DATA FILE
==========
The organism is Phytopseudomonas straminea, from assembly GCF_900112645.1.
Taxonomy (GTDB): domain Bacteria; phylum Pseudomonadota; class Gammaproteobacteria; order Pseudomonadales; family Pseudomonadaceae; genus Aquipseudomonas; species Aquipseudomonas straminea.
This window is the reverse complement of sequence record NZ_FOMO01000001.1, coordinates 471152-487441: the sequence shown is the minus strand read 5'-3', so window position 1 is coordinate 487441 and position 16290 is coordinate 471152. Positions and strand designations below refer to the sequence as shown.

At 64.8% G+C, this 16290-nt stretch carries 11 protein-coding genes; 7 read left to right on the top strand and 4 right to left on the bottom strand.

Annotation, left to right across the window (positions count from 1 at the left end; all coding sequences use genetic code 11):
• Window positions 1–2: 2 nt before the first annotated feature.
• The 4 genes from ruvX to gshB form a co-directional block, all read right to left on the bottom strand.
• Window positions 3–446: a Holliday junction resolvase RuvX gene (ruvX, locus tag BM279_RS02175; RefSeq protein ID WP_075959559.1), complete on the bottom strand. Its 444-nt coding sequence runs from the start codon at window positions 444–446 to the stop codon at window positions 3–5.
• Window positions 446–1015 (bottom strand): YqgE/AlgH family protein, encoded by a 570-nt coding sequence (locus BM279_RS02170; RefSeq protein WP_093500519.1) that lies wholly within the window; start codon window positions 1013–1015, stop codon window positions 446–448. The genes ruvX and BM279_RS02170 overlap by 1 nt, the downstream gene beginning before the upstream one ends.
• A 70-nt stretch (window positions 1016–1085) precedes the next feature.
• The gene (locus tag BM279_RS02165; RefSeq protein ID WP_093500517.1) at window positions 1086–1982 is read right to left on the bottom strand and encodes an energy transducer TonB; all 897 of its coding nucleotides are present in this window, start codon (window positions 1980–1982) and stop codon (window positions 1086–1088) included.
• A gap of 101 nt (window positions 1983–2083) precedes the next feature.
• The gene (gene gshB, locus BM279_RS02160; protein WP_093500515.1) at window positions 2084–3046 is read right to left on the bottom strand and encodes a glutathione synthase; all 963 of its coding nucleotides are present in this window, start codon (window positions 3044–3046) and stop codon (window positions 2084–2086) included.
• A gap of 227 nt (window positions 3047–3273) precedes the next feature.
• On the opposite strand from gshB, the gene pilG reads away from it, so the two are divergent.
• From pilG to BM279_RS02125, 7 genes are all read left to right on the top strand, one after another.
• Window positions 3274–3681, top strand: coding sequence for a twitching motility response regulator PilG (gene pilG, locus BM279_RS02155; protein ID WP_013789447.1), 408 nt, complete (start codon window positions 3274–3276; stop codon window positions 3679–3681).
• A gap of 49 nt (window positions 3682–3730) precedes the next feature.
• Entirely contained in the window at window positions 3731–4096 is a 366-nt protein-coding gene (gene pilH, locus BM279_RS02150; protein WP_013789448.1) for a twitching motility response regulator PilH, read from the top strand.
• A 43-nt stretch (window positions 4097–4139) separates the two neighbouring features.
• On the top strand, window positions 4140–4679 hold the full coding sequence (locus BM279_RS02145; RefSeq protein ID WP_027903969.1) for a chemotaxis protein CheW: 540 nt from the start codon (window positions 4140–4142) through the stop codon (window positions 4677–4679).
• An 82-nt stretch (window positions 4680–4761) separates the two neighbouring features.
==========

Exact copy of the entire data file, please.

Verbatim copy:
The organism is Phytopseudomonas straminea, from assembly GCF_900112645.1.
Taxonomy (GTDB): domain Bacteria; phylum Pseudomonadota; class Gammaproteobacteria; order Pseudomonadales; family Pseudomonadaceae; genus Aquipseudomonas; species Aquipseudomonas straminea.
This window is the reverse complement of sequence record NZ_FOMO01000001.1, coordinates 471152-487441: the sequence shown is the minus strand read 5'-3', so window position 1 is coordinate 487441 and position 16290 is coordinate 471152. Positions and strand designations below refer to the sequence as shown.

At 64.8% G+C, this 16290-nt stretch carries 11 protein-coding genes; 7 read left to right on the top strand and 4 right to left on the bottom strand.

Annotation, left to right across the window (positions count from 1 at the left end; all coding sequences use genetic code 11):
• Window positions 1–2: 2 nt before the first annotated feature.
• The 4 genes from ruvX to gshB form a co-directional block, all read right to left on the bottom strand.
• Window positions 3–446: a Holliday junction resolvase RuvX gene (ruvX, locus tag BM279_RS02175; RefSeq protein ID WP_075959559.1), complete on the bottom strand. Its 444-nt coding sequence runs from the start codon at window positions 444–446 to the stop codon at window positions 3–5.
• Window positions 446–1015 (bottom strand): YqgE/AlgH family protein, encoded by a 570-nt coding sequence (locus BM279_RS02170; RefSeq protein WP_093500519.1) that lies wholly within the window; start codon window positions 1013–1015, stop codon window positions 446–448. The genes ruvX and BM279_RS02170 overlap by 1 nt, the downstream gene beginning before the upstream one ends.
• A 70-nt stretch (window positions 1016–1085) precedes the next feature.
• The gene (locus tag BM279_RS02165; RefSeq protein ID WP_093500517.1) at window positions 1086–1982 is read right to left on the bottom strand and encodes an energy transducer TonB; all 897 of its coding nucleotides are present in this window, start codon (window positions 1980–1982) and stop codon (window positions 1086–1088) included.
• A gap of 101 nt (window positions 1983–2083) precedes the next feature.
• The gene (gene gshB, locus BM279_RS02160; protein WP_093500515.1) at window positions 2084–3046 is read right to left on the bottom strand and encodes a glutathione synthase; all 963 of its coding nucleotides are present in this window, start codon (window positions 3044–3046) and stop codon (window positions 2084–2086) included.
• A gap of 227 nt (window positions 3047–3273) precedes the next feature.
• On the opposite strand from gshB, the gene pilG reads away from it, so the two are divergent.
• From pilG to BM279_RS02125, 7 genes are all read left to right on the top strand, one after another.
• Window positions 3274–3681, top strand: coding sequence for a twitching motility response regulator PilG (gene pilG, locus BM279_RS02155; protein ID WP_013789447.1), 408 nt, complete (start codon window positions 3274–3276; stop codon window positions 3679–3681).
• A gap of 49 nt (window positions 3682–3730) precedes the next feature.
• Entirely contained in the window at window positions 3731–4096 is a 366-nt protein-coding gene (gene pilH, locus BM279_RS02150; protein WP_013789448.1) for a twitching motility response regulator PilH, read from the top strand.
• A 43-nt stretch (window positions 4097–4139) separates the two neighbouring features.
• On the top strand, window positions 4140–4679 hold the full coding sequence (locus BM279_RS02145; RefSeq protein ID WP_027903969.1) for a chemotaxis protein CheW: 540 nt from the start codon (window positions 4140–4142) through the stop codon (window positions 4677–4679).
• An 82-nt stretch (window positions 4680–4761) separates the two neighbouring features.